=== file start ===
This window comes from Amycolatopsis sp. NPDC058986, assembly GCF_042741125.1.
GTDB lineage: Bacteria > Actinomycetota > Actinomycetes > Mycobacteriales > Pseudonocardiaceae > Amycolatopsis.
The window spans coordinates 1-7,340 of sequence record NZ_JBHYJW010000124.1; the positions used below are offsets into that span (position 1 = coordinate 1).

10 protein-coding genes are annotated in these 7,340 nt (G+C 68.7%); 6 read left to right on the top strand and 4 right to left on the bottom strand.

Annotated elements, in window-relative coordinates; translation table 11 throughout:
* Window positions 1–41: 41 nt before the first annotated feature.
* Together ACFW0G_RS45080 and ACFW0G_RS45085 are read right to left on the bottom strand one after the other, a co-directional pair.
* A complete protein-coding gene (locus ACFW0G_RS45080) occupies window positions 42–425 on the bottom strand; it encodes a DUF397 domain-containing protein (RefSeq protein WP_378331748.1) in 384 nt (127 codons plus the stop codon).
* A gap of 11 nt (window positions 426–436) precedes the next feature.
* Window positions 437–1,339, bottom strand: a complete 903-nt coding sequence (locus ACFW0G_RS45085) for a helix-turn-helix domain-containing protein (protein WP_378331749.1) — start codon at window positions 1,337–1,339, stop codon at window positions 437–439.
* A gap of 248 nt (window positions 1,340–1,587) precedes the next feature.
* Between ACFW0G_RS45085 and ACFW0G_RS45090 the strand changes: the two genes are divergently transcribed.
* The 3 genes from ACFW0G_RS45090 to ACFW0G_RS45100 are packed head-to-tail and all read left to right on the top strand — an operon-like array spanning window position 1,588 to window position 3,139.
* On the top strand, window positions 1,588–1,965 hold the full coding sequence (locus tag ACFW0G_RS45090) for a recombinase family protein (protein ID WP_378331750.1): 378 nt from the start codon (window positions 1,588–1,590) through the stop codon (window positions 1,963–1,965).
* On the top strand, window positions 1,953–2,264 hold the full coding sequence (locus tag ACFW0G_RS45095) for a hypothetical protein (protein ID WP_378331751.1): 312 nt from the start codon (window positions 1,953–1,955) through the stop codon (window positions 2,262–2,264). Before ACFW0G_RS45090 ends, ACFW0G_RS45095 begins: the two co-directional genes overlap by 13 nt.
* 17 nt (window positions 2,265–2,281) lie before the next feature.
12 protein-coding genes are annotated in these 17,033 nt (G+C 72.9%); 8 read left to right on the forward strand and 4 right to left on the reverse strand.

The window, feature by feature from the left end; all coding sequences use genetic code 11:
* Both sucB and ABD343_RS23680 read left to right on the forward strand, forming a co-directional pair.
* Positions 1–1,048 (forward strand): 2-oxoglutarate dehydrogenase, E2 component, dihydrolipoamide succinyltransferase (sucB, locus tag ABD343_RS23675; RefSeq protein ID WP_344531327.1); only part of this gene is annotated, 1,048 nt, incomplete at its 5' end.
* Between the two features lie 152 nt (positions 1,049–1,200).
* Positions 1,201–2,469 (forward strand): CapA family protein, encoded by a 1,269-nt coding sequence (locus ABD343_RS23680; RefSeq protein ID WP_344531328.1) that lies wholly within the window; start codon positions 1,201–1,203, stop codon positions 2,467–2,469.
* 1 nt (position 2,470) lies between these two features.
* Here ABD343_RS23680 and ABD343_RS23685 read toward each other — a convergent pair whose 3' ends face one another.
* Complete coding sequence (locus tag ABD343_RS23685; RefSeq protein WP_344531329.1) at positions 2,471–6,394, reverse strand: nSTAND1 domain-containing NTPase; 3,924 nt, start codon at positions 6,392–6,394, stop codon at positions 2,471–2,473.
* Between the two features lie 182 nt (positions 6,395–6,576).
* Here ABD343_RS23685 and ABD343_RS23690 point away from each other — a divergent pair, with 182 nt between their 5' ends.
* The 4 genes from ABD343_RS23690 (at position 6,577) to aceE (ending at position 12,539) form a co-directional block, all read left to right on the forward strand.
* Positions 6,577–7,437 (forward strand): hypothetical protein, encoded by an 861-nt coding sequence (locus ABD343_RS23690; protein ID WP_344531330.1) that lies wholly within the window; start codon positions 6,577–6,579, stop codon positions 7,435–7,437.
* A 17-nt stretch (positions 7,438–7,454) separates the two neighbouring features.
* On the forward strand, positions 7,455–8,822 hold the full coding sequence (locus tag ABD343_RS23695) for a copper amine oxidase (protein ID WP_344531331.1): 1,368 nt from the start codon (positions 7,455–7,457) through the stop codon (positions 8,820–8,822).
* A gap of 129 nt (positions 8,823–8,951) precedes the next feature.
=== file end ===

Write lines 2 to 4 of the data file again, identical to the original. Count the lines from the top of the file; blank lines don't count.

GTDB lineage: Bacteria > Actinomycetota > Actinomycetes > Mycobacteriales > Pseudonocardiaceae > Amycolatopsis.
The window spans coordinates 1-7,340 of sequence record NZ_JBHYJW010000124.1; the positions used below are offsets into that span (position 1 = coordinate 1).

10 protein-coding genes are annotated in these 7,340 nt (G+C 68.7%); 6 read left to right on the top strand and 4 right to left on the bottom strand.